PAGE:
Global economic growth leaves 2050 climate change targets in doubt
Rising greenhouse gas (GHG) emissions driven by a stronger global economy last year threaten to undermine international climate change targets over the coming decades.
That is the warning from consultancy firm Capgemini, which highlights in a report today how GHG emissions increased by 1.4% in 2017 after stagnating for the previous three years.
Driven by economic growth and higher energy demand, these emissions put at risk the “already fragile” targets of the Paris Agreement, despite carbon prices rising to €20 (£17.5) per ton in Europe earlier this year.
“In 2017, a stronger economy meant GHG emissions rose for the first time in several years,” Capgemini energy and utilities senior advisor, Colette Lewiner, said. “As a result, the 2050 climate change objectives may well not be met.
“The EU has taken some measures, but they are insufficient to reach a meaningful carbon price of around €55 per ton. For this to be achieved, carbon floor prices would be needed at either regional or national levels.”
Despite these findings, previous research from PricewaterhouseCoopers (PwC) revealed how some countries have managed to cut emissions while growing their economies.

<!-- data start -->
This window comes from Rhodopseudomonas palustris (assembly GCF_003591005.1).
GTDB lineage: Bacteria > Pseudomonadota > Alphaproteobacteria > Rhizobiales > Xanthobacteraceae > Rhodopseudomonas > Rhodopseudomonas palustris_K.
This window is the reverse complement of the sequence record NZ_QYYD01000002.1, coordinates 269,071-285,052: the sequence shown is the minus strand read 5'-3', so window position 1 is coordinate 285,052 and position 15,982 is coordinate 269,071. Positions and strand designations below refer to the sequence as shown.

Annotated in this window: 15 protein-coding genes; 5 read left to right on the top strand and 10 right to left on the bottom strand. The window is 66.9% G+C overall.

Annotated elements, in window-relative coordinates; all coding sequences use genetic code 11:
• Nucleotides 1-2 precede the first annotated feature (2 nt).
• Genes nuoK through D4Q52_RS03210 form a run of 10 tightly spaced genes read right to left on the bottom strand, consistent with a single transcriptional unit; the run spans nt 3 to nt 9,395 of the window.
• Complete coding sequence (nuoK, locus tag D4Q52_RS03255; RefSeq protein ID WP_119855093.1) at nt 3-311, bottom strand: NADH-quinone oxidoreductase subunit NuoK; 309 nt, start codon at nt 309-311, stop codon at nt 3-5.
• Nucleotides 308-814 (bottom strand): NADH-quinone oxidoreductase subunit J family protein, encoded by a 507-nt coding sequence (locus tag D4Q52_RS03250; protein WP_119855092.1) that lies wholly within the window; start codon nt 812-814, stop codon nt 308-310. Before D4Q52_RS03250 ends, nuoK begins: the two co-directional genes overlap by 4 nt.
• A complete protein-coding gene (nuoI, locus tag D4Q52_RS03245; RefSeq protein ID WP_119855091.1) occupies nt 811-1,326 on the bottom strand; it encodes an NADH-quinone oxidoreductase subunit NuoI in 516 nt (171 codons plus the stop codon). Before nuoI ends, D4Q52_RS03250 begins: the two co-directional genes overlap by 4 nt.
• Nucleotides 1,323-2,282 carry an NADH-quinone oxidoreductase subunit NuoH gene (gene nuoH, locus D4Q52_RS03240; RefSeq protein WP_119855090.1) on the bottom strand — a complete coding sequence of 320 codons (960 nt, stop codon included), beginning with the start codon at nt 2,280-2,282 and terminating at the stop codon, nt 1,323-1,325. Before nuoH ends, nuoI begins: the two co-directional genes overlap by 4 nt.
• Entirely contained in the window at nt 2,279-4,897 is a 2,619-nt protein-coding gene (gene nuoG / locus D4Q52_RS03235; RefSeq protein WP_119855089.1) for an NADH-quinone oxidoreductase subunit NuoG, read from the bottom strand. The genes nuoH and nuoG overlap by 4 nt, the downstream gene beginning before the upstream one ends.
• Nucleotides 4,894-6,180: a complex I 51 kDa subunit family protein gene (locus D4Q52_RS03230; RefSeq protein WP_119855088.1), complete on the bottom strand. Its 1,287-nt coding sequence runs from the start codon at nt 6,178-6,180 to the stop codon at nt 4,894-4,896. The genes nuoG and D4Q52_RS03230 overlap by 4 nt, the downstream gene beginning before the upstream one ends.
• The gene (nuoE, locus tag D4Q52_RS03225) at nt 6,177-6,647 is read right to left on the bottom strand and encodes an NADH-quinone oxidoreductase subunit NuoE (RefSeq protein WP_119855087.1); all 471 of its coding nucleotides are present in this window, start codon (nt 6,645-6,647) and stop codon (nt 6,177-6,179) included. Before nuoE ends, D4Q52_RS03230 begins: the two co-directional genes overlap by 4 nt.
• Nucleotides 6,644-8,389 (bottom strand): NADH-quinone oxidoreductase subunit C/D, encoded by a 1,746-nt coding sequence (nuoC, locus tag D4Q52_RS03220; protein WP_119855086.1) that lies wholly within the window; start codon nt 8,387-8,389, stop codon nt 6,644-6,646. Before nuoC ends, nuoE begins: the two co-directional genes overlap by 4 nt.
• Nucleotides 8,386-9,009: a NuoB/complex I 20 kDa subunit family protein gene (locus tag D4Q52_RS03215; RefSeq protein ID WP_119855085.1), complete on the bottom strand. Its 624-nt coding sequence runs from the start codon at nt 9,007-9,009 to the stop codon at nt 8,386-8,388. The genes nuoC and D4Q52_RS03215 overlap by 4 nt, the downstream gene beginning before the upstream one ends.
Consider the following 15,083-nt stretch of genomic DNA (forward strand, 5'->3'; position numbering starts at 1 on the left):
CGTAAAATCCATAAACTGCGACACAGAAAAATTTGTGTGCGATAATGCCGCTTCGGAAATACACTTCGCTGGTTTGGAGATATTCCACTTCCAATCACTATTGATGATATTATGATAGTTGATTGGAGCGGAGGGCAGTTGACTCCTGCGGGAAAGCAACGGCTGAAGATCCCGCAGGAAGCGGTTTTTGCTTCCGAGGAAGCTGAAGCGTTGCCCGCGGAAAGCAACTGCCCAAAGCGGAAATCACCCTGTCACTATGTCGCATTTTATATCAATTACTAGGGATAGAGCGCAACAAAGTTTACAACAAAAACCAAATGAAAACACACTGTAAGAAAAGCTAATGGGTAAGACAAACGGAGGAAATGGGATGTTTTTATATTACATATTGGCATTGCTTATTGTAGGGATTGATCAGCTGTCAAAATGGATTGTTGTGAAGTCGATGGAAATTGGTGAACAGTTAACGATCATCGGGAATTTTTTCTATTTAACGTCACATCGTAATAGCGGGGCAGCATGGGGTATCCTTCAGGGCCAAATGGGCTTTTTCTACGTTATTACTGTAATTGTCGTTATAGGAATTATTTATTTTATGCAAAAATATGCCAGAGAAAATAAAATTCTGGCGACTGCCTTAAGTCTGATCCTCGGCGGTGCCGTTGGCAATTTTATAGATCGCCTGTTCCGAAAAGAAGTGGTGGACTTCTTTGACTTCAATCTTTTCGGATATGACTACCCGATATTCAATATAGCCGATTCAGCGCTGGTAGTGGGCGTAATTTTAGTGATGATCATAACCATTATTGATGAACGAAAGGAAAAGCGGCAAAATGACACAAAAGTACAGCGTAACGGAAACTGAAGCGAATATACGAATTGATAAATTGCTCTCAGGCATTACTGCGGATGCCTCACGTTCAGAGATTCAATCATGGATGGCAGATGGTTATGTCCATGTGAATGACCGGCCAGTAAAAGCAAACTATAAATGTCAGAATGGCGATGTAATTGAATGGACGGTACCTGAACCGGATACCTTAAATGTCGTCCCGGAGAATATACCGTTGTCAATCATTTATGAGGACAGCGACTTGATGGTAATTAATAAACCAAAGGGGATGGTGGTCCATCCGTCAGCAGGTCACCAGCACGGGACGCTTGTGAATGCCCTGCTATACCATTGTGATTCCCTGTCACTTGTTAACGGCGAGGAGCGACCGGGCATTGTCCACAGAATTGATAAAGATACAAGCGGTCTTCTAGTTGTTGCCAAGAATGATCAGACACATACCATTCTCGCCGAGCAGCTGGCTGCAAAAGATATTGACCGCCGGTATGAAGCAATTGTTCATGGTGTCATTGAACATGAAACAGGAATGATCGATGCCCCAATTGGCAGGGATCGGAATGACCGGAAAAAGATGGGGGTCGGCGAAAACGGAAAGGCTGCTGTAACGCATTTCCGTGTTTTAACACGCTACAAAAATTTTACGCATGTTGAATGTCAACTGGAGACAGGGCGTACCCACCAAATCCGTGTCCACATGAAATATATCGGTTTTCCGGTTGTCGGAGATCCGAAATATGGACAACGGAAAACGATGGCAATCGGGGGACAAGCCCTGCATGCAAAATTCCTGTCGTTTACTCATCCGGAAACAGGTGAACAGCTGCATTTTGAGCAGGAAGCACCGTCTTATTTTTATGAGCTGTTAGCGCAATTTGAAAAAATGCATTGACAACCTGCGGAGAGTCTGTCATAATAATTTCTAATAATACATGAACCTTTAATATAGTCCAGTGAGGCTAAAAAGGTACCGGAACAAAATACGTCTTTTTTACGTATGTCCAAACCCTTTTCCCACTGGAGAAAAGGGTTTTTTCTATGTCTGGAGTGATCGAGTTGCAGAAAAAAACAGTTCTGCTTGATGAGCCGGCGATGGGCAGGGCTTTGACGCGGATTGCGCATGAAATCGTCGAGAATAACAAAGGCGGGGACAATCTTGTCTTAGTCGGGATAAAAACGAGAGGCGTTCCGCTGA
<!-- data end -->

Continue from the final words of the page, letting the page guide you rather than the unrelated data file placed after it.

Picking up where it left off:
The UK leads he G20 after cutting emissions by 29% since 2000 and growing its economy 34% at the same time, largely thanks to strong growth in its service sector and a fall in construction and manufacturing.
Mexico, Argentina and Brazil have all also been able to reduce emissions while growing their economies over the last decade.
However, the findings show that no country is decarbonising fast enough to achieve the Paris Agreement, and that the world’s 2˚C carbon budget will run out in less than 20 years on the current trajectory.
“There seems to be almost zero chance of limiting warming to well below 2˚C,” PwC director of climate change, Jonathan Grant, said. “There are many solutions to this problem – governments just need to get on with implementing them.
“Recent reforms to the EU Emissions Trading System that raised the price of carbon this year are a good example of what’s needed.”
Image credit | iStock
Chris Seekings is a reporter for TRANSFORM